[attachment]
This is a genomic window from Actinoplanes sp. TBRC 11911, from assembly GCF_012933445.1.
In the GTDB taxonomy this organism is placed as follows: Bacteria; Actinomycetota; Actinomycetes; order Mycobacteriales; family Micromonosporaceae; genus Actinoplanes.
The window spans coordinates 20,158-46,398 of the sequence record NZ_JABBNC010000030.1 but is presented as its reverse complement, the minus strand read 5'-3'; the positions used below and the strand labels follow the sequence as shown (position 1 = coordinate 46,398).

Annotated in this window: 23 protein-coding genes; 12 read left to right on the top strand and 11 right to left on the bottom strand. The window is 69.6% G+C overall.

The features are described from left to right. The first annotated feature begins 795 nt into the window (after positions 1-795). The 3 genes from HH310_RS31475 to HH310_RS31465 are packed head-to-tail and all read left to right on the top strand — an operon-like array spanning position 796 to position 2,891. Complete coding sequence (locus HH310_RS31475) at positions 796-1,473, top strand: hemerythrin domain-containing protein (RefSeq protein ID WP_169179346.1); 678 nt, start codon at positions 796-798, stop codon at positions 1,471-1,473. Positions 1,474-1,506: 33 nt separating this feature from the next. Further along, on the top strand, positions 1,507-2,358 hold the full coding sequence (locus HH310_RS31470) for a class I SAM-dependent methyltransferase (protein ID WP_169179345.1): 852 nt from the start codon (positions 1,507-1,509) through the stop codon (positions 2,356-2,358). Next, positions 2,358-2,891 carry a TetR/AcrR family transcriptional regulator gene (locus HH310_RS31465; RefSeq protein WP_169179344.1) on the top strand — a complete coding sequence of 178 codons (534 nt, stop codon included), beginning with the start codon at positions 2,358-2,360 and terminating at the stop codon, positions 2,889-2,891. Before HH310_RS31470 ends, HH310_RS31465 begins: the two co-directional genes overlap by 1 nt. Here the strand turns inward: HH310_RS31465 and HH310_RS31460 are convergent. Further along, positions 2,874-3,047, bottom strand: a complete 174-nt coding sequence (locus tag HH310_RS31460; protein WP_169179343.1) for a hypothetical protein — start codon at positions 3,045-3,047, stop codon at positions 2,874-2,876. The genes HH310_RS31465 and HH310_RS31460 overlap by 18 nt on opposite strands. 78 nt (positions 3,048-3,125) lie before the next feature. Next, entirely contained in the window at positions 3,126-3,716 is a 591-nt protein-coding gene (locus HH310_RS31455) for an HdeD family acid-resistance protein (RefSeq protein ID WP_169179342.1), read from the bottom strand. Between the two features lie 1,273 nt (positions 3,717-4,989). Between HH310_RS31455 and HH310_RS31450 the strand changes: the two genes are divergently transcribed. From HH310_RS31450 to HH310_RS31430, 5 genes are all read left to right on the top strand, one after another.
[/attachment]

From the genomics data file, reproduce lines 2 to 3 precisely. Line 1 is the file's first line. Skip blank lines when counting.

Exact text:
In the GTDB taxonomy this organism is placed as follows: Bacteria; Actinomycetota; Actinomycetes; order Mycobacteriales; family Micromonosporaceae; genus Actinoplanes.
The window spans coordinates 20,158-46,398 of the sequence record NZ_JABBNC010000030.1 but is presented as its reverse complement, the minus strand read 5'-3'; the positions used below and the strand labels follow the sequence as shown (position 1 = coordinate 46,398).